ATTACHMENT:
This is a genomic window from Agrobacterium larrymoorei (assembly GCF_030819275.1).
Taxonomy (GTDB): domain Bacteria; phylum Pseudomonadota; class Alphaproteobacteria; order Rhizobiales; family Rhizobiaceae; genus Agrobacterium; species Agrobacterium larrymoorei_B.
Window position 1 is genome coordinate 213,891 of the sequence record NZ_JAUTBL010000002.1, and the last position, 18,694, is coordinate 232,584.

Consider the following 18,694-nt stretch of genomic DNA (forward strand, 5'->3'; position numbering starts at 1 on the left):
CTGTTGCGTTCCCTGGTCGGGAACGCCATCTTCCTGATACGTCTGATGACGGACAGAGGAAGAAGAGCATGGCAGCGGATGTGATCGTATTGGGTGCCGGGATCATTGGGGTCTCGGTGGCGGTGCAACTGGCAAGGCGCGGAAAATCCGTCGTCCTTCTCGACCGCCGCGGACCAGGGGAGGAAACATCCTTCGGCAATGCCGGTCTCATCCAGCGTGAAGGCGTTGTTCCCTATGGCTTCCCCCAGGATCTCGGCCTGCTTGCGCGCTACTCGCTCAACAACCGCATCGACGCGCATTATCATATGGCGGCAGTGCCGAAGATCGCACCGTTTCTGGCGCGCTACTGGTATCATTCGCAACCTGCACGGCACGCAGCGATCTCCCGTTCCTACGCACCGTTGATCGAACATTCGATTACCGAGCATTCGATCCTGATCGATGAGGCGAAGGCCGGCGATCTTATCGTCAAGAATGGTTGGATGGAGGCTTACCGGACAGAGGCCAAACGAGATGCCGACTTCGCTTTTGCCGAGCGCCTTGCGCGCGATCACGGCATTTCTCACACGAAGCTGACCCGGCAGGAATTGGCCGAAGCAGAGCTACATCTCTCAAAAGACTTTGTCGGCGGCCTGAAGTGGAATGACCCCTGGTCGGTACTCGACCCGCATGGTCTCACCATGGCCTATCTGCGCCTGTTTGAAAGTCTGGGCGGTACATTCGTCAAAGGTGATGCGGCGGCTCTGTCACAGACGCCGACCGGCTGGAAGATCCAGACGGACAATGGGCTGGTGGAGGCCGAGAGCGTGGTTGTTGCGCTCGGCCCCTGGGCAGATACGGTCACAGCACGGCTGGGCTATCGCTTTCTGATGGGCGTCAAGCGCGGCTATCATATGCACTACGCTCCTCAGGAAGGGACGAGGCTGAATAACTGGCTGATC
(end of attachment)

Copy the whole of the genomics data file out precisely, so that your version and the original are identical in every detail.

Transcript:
This is a genomic window from Agrobacterium larrymoorei (assembly GCF_030819275.1).
Taxonomy (GTDB): domain Bacteria; phylum Pseudomonadota; class Alphaproteobacteria; order Rhizobiales; family Rhizobiaceae; genus Agrobacterium; species Agrobacterium larrymoorei_B.
Window position 1 is genome coordinate 213,891 of the sequence record NZ_JAUTBL010000002.1, and the last position, 18,694, is coordinate 232,584.

Consider the following 18,694-nt stretch of genomic DNA (forward strand, 5'->3'; position numbering starts at 1 on the left):
CTGTTGCGTTCCCTGGTCGGGAACGCCATCTTCCTGATACGTCTGATGACGGACAGAGGAAGAAGAGCATGGCAGCGGATGTGATCGTATTGGGTGCCGGGATCATTGGGGTCTCGGTGGCGGTGCAACTGGCAAGGCGCGGAAAATCCGTCGTCCTTCTCGACCGCCGCGGACCAGGGGAGGAAACATCCTTCGGCAATGCCGGTCTCATCCAGCGTGAAGGCGTTGTTCCCTATGGCTTCCCCCAGGATCTCGGCCTGCTTGCGCGCTACTCGCTCAACAACCGCATCGACGCGCATTATCATATGGCGGCAGTGCCGAAGATCGCACCGTTTCTGGCGCGCTACTGGTATCATTCGCAACCTGCACGGCACGCAGCGATCTCCCGTTCCTACGCACCGTTGATCGAACATTCGATTACCGAGCATTCGATCCTGATCGATGAGGCGAAGGCCGGCGATCTTATCGTCAAGAATGGTTGGATGGAGGCTTACCGGACAGAGGCCAAACGAGATGCCGACTTCGCTTTTGCCGAGCGCCTTGCGCGCGATCACGGCATTTCTCACACGAAGCTGACCCGGCAGGAATTGGCCGAAGCAGAGCTACATCTCTCAAAAGACTTTGTCGGCGGCCTGAAGTGGAATGACCCCTGGTCGGTACTCGACCCGCATGGTCTCACCATGGCCTATCTGCGCCTGTTTGAAAGTCTGGGCGGTACATTCGTCAAAGGTGATGCGGCGGCTCTGTCACAGACGCCGACCGGCTGGAAGATCCAGACGGACAATGGGCTGGTGGAGGCCGAGAGCGTGGTTGTTGCGCTCGGCCCCTGGGCAGATACGGTCACAGCACGGCTGGGCTATCGCTTTCTGATGGGCGTCAAGCGCGGCTATCATATGCACTACGCTCCTCAGGAAGGGACGAGGCTGAATAACTGGCTGATC